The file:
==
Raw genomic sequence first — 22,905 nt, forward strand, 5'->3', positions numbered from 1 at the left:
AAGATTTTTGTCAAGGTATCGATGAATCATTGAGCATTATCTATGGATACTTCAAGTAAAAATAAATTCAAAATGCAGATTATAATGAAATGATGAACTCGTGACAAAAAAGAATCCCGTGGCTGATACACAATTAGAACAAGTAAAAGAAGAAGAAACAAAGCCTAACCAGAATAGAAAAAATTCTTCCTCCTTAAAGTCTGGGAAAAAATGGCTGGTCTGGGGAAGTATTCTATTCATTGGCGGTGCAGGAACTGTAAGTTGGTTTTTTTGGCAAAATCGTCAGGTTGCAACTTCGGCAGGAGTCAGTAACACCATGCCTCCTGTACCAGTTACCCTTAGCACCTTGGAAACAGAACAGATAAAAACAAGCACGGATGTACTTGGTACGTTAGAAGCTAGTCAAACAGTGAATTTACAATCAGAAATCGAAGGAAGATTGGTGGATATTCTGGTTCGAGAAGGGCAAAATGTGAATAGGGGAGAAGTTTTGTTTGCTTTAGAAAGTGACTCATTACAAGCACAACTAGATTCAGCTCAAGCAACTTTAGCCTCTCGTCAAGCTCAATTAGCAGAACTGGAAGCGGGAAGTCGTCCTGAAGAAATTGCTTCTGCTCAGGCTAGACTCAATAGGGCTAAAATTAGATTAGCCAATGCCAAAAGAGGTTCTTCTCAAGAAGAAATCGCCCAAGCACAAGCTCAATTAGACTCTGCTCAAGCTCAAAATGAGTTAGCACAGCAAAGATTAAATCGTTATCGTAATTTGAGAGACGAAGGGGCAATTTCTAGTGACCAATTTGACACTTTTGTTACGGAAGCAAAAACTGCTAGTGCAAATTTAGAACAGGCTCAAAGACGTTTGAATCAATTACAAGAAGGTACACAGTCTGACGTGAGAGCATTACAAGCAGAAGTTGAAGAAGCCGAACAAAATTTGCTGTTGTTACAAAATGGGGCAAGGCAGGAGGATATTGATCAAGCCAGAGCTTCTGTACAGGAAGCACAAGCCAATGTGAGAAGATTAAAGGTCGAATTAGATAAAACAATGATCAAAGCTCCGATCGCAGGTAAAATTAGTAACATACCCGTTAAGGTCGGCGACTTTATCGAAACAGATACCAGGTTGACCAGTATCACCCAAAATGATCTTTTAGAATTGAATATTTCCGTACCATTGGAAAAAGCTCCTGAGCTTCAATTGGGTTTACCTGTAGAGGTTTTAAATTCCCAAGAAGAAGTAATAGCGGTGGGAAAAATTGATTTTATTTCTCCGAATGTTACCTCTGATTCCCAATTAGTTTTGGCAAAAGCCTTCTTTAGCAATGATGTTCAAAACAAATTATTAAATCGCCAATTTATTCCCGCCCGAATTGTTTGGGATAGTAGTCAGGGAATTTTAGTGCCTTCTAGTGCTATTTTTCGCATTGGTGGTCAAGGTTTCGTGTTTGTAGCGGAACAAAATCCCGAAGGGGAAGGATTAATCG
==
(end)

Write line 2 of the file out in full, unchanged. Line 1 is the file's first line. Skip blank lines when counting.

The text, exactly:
AAGATTTTTGTCAAGGTATCGATGAATCATTGAGCATTATCTATGGATACTTCAAGTAAAAATAAATTCAAAATGCAGATTATAATGAAATGATGAACTCGTGACAAAAAAGAATCCCGTGGCTGATACACAATTAGAACAAGTAAAAGAAGAAGAAACAAAGCCTAACCAGAATAGAAAAAATTCTTCCTCCTTAAAGTCTGGGAAAAAATGGCTGGTCTGGGGAAGTATTCTATTCATTGGCGGTGCAGGAACTGTAAGTTGGTTTTTTTGGCAAAATCGTCAGGTTGCAACTTCGGCAGGAGTCAGTAACACCATGCCTCCTGTACCAGTTACCCTTAGCACCTTGGAAACAGAACAGATAAAAACAAGCACGGATGTACTTGGTACGTTAGAAGCTAGTCAAACAGTGAATTTACAATCAGAAATCGAAGGAAGATTGGTGGATATTCTGGTTCGAGAAGGGCAAAATGTGAATAGGGGAGAAGTTTTGTTTGCTTTAGAAAGTGACTCATTACAAGCACAACTAGATTCAGCTCAAGCAACTTTAGCCTCTCGTCAAGCTCAATTAGCAGAACTGGAAGCGGGAAGTCGTCCTGAAGAAATTGCTTCTGCTCAGGCTAGACTCAATAGGGCTAAAATTAGATTAGCCAATGCCAAAAGAGGTTCTTCTCAAGAAGAAATCGCCCAAGCACAAGCTCAATTAGACTCTGCTCAAGCTCAAAATGAGTTAGCACAGCAAAGATTAAATCGTTATCGTAATTTGAGAGACGAAGGGGCAATTTCTAGTGACCAATTTGACACTTTTGTTACGGAAGCAAAAACTGCTAGTGCAAATTTAGAACAGGCTCAAAGACGTTTGAATCAATTACAAGAAGGTACACAGTCTGACGTGAGAGCATTACAAGCAGAAGTTGAAGAAGCCGAACAAAATTTGCTGTTGTTACAAAATGGGGCAAGGCAGGAGGATATTGATCAAGCCAGAGCTTCTGTACAGGAAGCACAAGCCAATGTGAGAAGATTAAAGGTCGAATTAGATAAAACAATGATCAAAGCTCCGATCGCAGGTAAAATTAGTAACATACCCGTTAAGGTCGGCGACTTTATCGAAACAGATACCAGGTTGACCAGTATCACCCAAAATGATCTTTTAGAATTGAATATTTCCGTACCATTGGAAAAAGCTCCTGAGCTTCAATTGGGTTTACCTGTAGAGGTTTTAAATTCCCAAGAAGAAGTAATAGCGGTGGGAAAAATTGATTTTATTTCTCCGAATGTTACCTCTGATTCCCAATTAGTTTTGGCAAAAGCCTTCTTTAGCAATGATGTTCAAAACAAATTATTAAATCGCCAATTTATTCCCGCCCGAATTGTTTGGGATAGTAGTCAGGGAATTTTAGTGCCTTCTAGTGCTATTTTTCGCATTGGTGGTCAAGGTTTCGTGTTTGTAGCGGAACAAAATCCCGAAGGGGAAGGATTAATCG